Professor Christopher Eccleston, the director of the Bath Centre for Pain Research, this week presents recent data on advances in understanding the causes of persistent nerve pain in adults.
Seven per cent of adults in the UK are believed to have pain that arises from damaged nerves, with as many as five per cent reporting severe pain.
So called “neuropathic” pain can be caused by disease (e.g. cancer), from accident (e.g. amputation) or from causes we have yet to discover (e.g. facial pain). Neuropathic pain is one of the most challenging forms of pain problem, being very difficult to manage. It can destroy people’s lives, leaving them struggling to find ways to cope.
This week, the world’s experts gather in Athens at the International Neuropathic Pain Meeting to share advances in pharmacological, surgical, physical, and psychological treatments.
Professor Eccleston will present findings from his work on attentional mechanisms of analgesia, and the use of attention as possible new targets for pharmacological intervention.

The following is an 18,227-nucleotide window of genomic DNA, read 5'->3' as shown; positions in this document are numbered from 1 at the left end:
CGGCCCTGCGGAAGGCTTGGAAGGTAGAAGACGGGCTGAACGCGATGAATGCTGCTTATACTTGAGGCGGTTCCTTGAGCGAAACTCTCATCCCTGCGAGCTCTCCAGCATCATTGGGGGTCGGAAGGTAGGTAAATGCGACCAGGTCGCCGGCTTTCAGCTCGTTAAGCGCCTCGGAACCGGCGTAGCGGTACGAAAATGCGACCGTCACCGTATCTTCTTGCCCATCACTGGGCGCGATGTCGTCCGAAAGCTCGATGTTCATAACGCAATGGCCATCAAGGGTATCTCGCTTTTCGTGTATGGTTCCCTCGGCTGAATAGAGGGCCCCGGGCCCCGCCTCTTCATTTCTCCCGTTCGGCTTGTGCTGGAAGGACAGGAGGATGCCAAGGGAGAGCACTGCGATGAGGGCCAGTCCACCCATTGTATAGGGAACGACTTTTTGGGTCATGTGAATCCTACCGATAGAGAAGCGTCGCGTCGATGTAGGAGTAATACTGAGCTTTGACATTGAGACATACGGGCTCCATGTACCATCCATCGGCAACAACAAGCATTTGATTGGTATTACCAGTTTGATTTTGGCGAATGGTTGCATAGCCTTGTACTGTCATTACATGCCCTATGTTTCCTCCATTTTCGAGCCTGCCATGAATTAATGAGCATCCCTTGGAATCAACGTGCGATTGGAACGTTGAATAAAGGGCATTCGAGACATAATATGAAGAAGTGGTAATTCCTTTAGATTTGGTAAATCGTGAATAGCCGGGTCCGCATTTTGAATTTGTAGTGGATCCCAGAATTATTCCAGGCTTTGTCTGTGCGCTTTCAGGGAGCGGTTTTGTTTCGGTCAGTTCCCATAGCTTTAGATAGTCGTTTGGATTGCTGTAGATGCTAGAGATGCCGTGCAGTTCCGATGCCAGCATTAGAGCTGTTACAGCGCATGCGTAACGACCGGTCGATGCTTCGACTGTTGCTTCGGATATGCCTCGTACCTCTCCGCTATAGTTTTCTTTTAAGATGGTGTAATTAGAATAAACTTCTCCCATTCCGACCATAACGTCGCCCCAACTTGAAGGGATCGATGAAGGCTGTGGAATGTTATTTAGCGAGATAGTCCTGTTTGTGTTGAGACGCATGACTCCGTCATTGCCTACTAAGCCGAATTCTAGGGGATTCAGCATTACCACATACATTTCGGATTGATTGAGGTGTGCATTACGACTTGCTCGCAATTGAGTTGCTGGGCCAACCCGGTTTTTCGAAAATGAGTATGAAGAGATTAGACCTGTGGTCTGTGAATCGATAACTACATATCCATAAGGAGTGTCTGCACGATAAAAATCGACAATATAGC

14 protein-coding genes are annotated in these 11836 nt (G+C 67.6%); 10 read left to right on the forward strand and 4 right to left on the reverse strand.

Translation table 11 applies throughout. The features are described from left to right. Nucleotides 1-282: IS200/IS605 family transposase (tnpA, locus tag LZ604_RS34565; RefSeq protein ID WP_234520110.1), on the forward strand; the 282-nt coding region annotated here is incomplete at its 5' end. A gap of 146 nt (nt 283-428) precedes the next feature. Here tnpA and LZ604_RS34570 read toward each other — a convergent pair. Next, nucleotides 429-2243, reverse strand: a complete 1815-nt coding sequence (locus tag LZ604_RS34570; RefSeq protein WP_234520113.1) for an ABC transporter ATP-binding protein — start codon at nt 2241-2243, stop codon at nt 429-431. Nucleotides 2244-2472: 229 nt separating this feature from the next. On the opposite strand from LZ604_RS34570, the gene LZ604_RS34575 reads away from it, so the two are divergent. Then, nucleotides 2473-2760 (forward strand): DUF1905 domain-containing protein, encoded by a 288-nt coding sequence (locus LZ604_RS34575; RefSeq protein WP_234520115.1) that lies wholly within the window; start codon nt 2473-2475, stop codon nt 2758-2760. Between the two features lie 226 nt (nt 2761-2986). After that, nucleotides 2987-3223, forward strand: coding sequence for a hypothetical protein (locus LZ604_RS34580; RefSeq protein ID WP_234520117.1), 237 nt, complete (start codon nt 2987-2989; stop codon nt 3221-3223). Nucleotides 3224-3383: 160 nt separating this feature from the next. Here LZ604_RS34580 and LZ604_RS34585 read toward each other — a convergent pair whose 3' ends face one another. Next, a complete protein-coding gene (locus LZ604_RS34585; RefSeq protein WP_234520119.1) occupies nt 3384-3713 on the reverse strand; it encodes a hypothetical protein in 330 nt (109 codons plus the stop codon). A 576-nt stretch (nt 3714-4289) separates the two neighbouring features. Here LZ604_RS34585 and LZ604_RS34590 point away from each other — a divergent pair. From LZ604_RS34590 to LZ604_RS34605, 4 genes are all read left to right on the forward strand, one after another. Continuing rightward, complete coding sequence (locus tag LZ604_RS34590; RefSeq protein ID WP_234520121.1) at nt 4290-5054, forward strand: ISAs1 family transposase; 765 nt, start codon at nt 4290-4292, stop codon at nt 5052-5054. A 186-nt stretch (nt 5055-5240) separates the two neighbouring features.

He will also contribute to a debate on the use of strong painkillers for people with chronic pain, focussing on the barriers to treatment effectiveness.
The Centre for Pain Research is a centre of excellence in research focussing in four main areas:
- The Centre leads the campaign to improve the evidence base for treatments of pain, and Professor Eccleston is coordinating editor of the Pain, Palliative and Supportive Care Cochrane Review Group.
- The Centre is pioneering the exploration of innovative uses of new communication technologies for use in delivering behaviour change treatments.
- The Centre focuses on the needs of adolescents with chronic pain, and those of their parents.
- There is strong interest in both laboratory and clinical studies of the causes of persistent pain and disability.
The Centre for Pain Research is a fully self-funded enterprise relying on grant support and charitable giving.